Norman Rockwell

Birth Name: Norman Perceval Rockwell

Date of Birth: February 3, 1894

Place of Birth: Manhattan, New York City, New York, United States

Date of Death: November 8, 1978

Place of Death: Stockbridge, Massachusetts, U.S.

Ethnicity: English, around one eighth Dutch, as well as remote Welsh, Scottish, and Cornish

Norman Rockwell was an American painter, artist, and illustrator. He created about 4,000 paintings, and is known for his depictions of everyday American life and culture, with often idealistic or sentimentalized imagery. His works most famously appeared on the covers of The Saturday Evening Post, during five decades. Among his other paintings are the Willie Gillis series, the Four Freedoms series, Rosie the Riveter, Saying Grace, for Thanksgiving; and The Problem We All Live With, which highlighted school integration. He also illustrated Brown & Bigelow’s Four Seasons series; more than 40 books, including covers for Mark Twain novels; portraits of the U.S. Presidents of the 1950s and 1960s, and other political and entertainment figures, including Colonel Sanders; the calendar for the Boy Scouts of America (BSA), with whom he was closely associated, as well as Scouts paintings The Scoutmaster, A Scout Is Reverent, and A Guiding Hand and covers for the Boys’ Life, later Scout Life publications; his series on racism for Look magazine; advertisements, including for Jell-O, General Motors, Coca-Cola, and Scott Tissue; and also booklets, catalogs, stamps, playing cards, posters, and murals, including Yankee Doodle Dandy and God Bless the Hills. His style has become known as “Rockwellesque.”

He was the son of Anne Mary “Nancy” (Hill) and Jarvis Waring Rockwell, who managed the New York office of George Wood, Sons & Company, a Philadelphia textile firm. His father was born in Yonkers, Westchester, New York, of Colonial American descent, roughly three quarters English and one quarter Dutch, with more distant Welsh, Scottish, and Cornish roots. His father’s lineage traced deeply into Massachusetts and Connecticut of the 1600s. Norman’s mother was born in Hoboken, Hudson, New Jersey, to English parents. Norman was raised an Episcopalian.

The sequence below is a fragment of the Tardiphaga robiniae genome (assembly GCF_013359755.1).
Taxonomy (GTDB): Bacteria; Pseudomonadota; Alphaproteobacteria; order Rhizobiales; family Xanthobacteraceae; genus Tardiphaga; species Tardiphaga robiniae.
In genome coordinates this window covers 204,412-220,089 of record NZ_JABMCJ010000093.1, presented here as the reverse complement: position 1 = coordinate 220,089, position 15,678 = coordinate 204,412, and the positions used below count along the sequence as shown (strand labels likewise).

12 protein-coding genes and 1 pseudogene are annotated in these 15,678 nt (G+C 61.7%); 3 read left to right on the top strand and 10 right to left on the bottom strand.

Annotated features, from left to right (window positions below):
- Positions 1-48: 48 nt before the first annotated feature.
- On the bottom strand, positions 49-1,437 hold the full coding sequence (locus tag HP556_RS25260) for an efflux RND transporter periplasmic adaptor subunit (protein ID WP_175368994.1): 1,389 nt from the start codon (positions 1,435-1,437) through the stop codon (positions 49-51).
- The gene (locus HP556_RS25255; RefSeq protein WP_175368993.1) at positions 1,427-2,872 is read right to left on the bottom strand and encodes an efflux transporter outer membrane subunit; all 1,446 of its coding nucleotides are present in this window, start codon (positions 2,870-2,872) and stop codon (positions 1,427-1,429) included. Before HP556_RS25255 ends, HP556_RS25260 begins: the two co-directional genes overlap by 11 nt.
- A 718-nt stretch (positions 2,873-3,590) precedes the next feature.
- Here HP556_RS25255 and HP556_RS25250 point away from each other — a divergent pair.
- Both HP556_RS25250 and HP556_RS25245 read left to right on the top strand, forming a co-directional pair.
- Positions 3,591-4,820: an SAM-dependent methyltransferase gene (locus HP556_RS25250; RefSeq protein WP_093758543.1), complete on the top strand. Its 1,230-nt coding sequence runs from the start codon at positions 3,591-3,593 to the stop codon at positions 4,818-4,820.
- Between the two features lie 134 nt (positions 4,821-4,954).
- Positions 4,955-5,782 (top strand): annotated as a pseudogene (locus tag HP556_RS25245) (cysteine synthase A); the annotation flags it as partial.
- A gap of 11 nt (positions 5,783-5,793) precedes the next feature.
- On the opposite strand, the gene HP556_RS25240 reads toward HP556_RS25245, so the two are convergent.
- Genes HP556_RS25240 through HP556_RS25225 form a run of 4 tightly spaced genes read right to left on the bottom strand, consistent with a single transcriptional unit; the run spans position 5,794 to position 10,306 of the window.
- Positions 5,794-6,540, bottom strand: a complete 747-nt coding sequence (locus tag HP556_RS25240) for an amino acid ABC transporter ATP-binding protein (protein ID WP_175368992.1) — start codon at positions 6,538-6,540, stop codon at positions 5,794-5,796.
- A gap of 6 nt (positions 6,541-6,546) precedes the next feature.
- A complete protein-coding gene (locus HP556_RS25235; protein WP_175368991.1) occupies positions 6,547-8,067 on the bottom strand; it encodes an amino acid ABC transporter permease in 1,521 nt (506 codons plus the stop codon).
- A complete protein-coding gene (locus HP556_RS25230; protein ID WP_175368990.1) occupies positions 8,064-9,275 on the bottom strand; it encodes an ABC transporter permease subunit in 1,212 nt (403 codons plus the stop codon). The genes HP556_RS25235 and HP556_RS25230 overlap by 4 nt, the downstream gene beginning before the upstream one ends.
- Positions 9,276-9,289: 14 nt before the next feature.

Norman was married to schoolteacher Mary Barstow, until her death, and then to English teacher, Mary Leete “Mollie” Punderson, until his death. He had three children, including author Thomas Rockwell, who wrote How to Eat Fried Worms, and sculptor and author Peter Rockwell; with Mary Barstow.

Norman’s paternal grandfather was John William Rockwell (the son of Samuel Darling Rockwell and Orilla/Oril Janes Sherman). John was born in New York, New York. Samuel was born in Ridgebury, Fairfield, Connecticut, the son of Runa Rockwell and Rachel Darling. Orilla was born in Brimfield, Hampden, Massachusetts, the daughter of Jacob Sherman and Cafira/Caphira Janes.

Norman’s paternal grandmother was Phebe Boyce Waring (the daughter of Jarvis Augustus Waring and Nancy Odell Boyce). Phebe was born in Greenburgh, Westchester, New York. Jarvis was born in Dutchess County, New York, the son of Peter Waring and Esther Crosby, whose grandfathers fought in the Revolutionary War. Nancy was the daughter of Thomas Boyce and Rachel Odell, and had primarily or entirely Dutch ancestry.

Norman’s maternal grandfather was named Howard Hill (the son of Thomas Hill and Susannah). Howard was born in London.

Norman’s maternal grandmother was named Anne Elizabeth Patmore (the daughter of James Patmore).

Sources: Genealogy of Norman Rockwell –

Norman Rockwell on the 1900 U.S. Census –
Norman Rockwell on the 1910 U.S. Census –

Genealogies of Norman Rockwell (focusing on his father’s side) –

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